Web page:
It’s not just the strength of the silk itself, a new study finds; the silk’s way of stretching and the structure of the whole web help it resist damage.
The silk that spiders use to build their webs, trap their prey and dangle from your ceiling is one of the strongest materials known. But it turns out it’s not simply the material’s exceptional strength that makes spider webs so resilient; it’s the material’s unusual combination of strength and stretchiness — silk’s characteristic way of first softening and then stiffening when pulled. These properties, scientists have found, vary depending on the forces applied, as well as on the overall design of the web.
Spider Silk: Wonder Material Used to Heal the Human Body
By: Robin Fearon
Spider silk is one of nature’s wonder materials, more flexible than nylon, thinner than a human hair, and, for its weight, stronger than steel. Webs and nests are spun from this incredible natural protein and spiders use thin threads to glide through the air and escape from predators. Now science is looking to exploit silk’s properties as a way to deliver medicines and heal our bodies.
July 29, 2020
The medicinal benefits of raw spider silk have been known for centuries. Ancient Greeks and Romans cleaned wounds with honey and vinegar and then used balled-up spider webs to stop the bleeding.
A cape made from Madagascar golden orb spider silk
The earliest recorded attempt to weave fabric from spider silk was conducted in 1709 by François Xavier Bon who, using a process similar to creating silkworm silk,
wove silk derived spider’s egg cocoons into three pairs of stockings and gloves. Fifty years later the Spanish Jesuit missionary Ramón M. Termeyer , invented a reeling device for harvesting spider’s silk directly from a spider’s body, allowing it to be spun into threads. Neither Bon nor Termeyer were successful in producing spider’s silk in commercially viable quantities.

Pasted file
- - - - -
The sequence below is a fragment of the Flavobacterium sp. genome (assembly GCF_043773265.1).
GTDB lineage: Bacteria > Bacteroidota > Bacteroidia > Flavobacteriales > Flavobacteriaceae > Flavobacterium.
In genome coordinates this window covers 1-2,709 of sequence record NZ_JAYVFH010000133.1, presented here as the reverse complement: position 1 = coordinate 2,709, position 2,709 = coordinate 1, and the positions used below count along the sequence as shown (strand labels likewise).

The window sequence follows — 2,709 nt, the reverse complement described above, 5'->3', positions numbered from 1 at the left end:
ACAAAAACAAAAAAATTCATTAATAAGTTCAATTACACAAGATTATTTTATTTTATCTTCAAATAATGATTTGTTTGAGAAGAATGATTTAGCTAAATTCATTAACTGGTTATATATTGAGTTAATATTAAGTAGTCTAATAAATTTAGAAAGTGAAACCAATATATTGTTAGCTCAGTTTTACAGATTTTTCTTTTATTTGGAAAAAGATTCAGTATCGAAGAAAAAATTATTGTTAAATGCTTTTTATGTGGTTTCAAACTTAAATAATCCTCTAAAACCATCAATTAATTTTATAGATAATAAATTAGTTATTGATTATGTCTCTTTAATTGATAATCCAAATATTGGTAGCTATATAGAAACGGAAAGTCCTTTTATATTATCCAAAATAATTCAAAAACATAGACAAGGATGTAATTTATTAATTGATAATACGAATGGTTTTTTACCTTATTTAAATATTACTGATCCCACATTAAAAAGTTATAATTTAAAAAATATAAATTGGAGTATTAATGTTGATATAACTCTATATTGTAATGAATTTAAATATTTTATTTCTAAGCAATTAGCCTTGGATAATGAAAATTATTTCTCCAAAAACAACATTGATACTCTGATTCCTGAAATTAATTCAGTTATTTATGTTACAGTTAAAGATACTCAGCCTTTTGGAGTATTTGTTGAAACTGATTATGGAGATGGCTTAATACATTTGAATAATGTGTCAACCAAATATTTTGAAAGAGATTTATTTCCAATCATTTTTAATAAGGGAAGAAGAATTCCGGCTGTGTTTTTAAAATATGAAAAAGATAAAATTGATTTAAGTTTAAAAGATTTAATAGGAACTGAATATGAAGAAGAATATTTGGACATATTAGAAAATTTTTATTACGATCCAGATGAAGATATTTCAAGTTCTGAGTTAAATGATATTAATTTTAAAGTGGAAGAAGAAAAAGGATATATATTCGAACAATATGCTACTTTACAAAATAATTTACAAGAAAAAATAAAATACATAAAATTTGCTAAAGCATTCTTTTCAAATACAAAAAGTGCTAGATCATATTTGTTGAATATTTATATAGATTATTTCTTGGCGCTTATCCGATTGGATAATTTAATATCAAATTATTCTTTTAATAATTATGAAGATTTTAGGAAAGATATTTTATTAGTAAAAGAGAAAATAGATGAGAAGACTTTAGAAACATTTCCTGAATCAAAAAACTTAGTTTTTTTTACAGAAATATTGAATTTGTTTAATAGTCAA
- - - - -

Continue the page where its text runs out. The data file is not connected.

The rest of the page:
The development of methods to mass-produce spider silk has led to the manufacturing of military, medical, and consumer goods, such as ballistics armour, athletic footwear, personal care products, breast implant and catheter coatings, mechanical insulin pumps, fashion clothing, and outerwear. However, due to the difficulties in extracting and processing substantial amounts of spider silk, the largest known piece of cloth made of spider silk is an 11-by-4-foot (3.4 by 1.2 m) textile with a golden tint made in Madagascar in 2009. Eighty-two people worked for four years to collect over one million golden orb spiders and extract silk from them. In 2012, spider silk fibres were used to create a set of violin strings.
Peasants in the southern Carpathian Mountains used to cut up tubes built by Atypus and cover wounds with the inner lining. It reportedly facilitated healing, and even connected with the skin. This is believed to be due to the antiseptic properties of spider silk and because the silk is rich in vitamin K, which can be effective in clotting blood. The silk of Nephila clavipes was used in research concerning mammalian neuronal regeneration.
Spider silk has been used as a thread for crosshairs in optical instruments such as telescopes, microscopes, and telescopic rifle sights. In 2011, spider silk fibres were used in the field of optics to generate very fine diffraction patterns over N-slit interferometric signals used in optical communications. Spider silk has been used to create biolenses that could be used in conjunction with lasers to create high-resolution images of the inside of the human body.
Ahsanullah University of Science & Technology,
3rd Year 1st Semister